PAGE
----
Introducing the game changing idea that even Captain Planet would approve of.

kids and the environment

Written by Jason Kimberely.

 

After a trip to Antarctica in 2005, I returned home to write a book about my adventures in the great white land.

While researching, I discovered that fishermen were netting krill (the basis of the food chain) by the boat load in The Southern Ocean. The krill were to be used as an additive in pellets, to feed cattle, that were grazing on cleared Amazonian rainforest, to grow burgers for Americans, who, one could argue, don’t need another burger.

I was horrified. I was on a mission to make a real difference.

Almost ten years on, more than 43 per cent of Australian schools are using Cool Australia’s online lesson plans, worksheets and digital library to educate our next generations. Cool Australia is shifting the culture of education by providing educators with support and resources to teach students to think differently and learn for life. Our curriculum resources are free to access for all Australian educators and nurture student talent, creativity and passion through real world and project-based learning.

kids and the environment
“After a trip to Antarctica in 2005, I returned home to write a book about my adventures in the great white land.”

In 2007 we discovered there are 2.7 million kids sitting in classrooms around Australia and we thought, ‘Well, what are these kids learning? What are they being taught in terms of sustainability?’

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We did further research and found out that there was a lot of doom and gloom and a sense that everything’s buggered, and I thought to myself, if I were a kid at school that’s not what I’d be interested in learning about.

Staying positive.

We really emphasise the positive stories, positive change and the positive things that are going on. Even though education can be a fairly serious business, we understood very early on that when you entertain, you educate.

We make things interesting and fun—rather than overwhelming students with heaps of information, we break things down into bits of readily absorbed, useful information whether that’s about water, waste, energy, biodiversity, climate change, consumption and mindfulness.

kids and the environment
“Well, what are these kids learning? What are they being taught in terms of sustainability?”

Last year, more than 28,000 educators, downloaded more than 125,000 of Cool Australia’s award-winning resources reaching more than 700,000 students. By preparing these lessons for educators we saved them more than $14.2 million in time alone in the last year.

Most of the activities use an integrated approach with a point of action that helps kids go out and take the next step—whether that’s management of the school grounds or things they do at home or money saving ideas for their school, all those different types of things. There’s always some sort of sense ‘where to next’ so that students can build success and give them confidence to tackle other challenges.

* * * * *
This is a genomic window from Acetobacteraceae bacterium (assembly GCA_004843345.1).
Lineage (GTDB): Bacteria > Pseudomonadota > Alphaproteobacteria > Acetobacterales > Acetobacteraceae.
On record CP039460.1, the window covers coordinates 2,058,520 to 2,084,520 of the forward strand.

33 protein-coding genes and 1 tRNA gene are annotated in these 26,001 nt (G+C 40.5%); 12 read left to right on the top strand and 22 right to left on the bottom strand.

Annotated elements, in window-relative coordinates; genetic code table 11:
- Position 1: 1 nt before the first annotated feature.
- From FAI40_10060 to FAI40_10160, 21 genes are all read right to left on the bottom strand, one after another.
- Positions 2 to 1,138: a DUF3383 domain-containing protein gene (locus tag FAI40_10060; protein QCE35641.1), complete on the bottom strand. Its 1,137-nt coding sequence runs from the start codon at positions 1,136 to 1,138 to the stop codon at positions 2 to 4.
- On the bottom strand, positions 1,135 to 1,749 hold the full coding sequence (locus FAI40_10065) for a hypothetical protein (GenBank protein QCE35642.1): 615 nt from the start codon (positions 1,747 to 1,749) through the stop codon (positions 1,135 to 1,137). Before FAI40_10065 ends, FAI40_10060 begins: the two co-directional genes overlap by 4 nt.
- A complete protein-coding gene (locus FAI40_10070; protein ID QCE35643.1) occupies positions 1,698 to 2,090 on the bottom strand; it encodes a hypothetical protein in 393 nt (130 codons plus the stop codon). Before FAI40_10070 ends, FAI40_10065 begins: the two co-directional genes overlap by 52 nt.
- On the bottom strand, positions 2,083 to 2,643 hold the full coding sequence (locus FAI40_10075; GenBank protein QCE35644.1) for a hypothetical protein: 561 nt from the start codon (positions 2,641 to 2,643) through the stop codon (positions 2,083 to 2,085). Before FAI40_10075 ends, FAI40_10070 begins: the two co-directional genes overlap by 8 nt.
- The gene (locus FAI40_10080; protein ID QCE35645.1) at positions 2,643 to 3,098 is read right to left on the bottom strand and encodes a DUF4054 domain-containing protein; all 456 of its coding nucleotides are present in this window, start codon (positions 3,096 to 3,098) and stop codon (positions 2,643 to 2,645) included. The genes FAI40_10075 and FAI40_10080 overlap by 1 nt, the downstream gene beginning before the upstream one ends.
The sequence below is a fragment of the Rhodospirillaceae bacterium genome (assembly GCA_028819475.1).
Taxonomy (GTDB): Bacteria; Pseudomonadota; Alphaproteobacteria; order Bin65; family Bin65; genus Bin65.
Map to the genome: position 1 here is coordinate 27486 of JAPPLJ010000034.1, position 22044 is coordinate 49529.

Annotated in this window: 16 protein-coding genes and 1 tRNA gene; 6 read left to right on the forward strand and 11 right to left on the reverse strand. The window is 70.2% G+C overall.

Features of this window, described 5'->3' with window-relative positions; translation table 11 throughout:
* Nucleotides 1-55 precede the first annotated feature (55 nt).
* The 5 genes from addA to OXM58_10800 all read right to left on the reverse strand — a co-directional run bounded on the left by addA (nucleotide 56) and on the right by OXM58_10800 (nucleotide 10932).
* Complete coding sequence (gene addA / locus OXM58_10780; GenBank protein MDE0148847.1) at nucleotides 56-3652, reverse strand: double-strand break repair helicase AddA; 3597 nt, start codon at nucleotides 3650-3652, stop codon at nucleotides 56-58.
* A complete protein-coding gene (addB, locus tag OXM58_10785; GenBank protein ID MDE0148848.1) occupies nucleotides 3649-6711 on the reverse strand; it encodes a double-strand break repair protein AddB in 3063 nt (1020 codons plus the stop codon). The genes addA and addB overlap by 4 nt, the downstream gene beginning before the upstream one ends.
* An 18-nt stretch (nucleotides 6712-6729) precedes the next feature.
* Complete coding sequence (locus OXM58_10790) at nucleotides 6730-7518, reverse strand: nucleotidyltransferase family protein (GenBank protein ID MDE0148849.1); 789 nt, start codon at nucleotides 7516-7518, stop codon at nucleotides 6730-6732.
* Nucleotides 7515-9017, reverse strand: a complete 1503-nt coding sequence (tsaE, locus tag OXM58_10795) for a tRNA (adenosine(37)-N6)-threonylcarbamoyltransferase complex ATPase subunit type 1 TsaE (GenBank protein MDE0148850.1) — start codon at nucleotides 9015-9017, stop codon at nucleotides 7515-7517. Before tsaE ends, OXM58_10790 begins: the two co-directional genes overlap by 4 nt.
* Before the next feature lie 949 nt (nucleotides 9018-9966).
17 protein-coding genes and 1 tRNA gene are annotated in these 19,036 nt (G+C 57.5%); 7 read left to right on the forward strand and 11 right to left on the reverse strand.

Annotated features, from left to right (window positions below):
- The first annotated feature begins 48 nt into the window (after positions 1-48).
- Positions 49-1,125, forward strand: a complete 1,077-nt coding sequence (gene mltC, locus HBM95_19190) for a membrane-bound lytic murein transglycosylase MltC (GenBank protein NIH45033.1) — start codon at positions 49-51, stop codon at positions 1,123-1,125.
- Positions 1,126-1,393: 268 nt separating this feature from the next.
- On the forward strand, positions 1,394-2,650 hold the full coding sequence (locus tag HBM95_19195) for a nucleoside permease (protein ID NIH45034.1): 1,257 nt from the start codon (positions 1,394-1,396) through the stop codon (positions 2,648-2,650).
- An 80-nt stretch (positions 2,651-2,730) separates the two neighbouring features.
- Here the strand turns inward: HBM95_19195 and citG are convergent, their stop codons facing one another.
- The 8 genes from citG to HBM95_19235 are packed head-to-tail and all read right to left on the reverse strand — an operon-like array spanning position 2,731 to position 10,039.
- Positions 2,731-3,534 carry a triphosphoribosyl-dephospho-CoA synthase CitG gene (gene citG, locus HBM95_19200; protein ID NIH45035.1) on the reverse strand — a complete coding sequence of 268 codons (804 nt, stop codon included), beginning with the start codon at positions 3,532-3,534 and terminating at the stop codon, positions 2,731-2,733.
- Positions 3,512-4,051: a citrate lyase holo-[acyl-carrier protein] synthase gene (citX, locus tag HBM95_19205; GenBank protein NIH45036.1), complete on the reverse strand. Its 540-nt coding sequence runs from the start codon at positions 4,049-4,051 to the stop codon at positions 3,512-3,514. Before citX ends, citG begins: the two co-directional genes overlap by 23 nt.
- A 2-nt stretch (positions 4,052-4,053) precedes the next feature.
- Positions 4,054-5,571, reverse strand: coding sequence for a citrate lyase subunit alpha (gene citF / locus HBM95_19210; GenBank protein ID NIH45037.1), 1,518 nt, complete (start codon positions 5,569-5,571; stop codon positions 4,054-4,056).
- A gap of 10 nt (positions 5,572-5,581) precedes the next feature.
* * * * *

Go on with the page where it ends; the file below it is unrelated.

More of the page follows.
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Video via Cool Australia

The road to sustainability.

John Billington from Bendigo Bank saw the merit of what we’re doing four years ago and he really understood what kids are expecting of their banks not just now but in the next 5-15 years. Already, kids want to know if investments are ethical and whether those investments consider environmental, social and sustainability issues.

Bendigo Bank is an early adopter of this thinking and as our Coolest Partner we’ve been helping each other improve our offerings—we’re able to educate each other and that’s a great part of our partnership.

We’re also the school-based curriculum partner for a lot of national events like Clean up Australia Day, Earth Hour, National Tree Day and Recycling Week.  We work with those organisations to create the curriculum material and link it back to those events.

So rather than having the kids just drop a tree in the ground for Tree Day and then walk away thinking, ‘Well that was fun, we got out of school for a half a day,’ Cool Australia offer curriculum aligned activities beforehand so the kids can learn what a tree does, what is habitat and why that’s important. That way, when they come to plant the tree, they’ve got the knowledge and follow up activities that add richness and greater depth of understanding around the event.

Investing in our life support system is incredibly important. When I go to speak with kids at school, there are silver linings everywhere. Kids tell me firsthand how they’re inspired to take action. This makes it all worthwhile. There’s nothing else I’d rather be doing—it’s the least financially rewarding but most satisfying job I’ve ever had!

What can you do?

Direct your kid’s school to www.coolaustralia.org

It’s free to access, save educators time, is engaging for kids and teaches them real world understandings. What’s not to love?

Video via Cool Australia

Enviroweek  – A year of action. A week of celebration. Runs from August 31st – September 5th.

How do you teach your kids about the environment?

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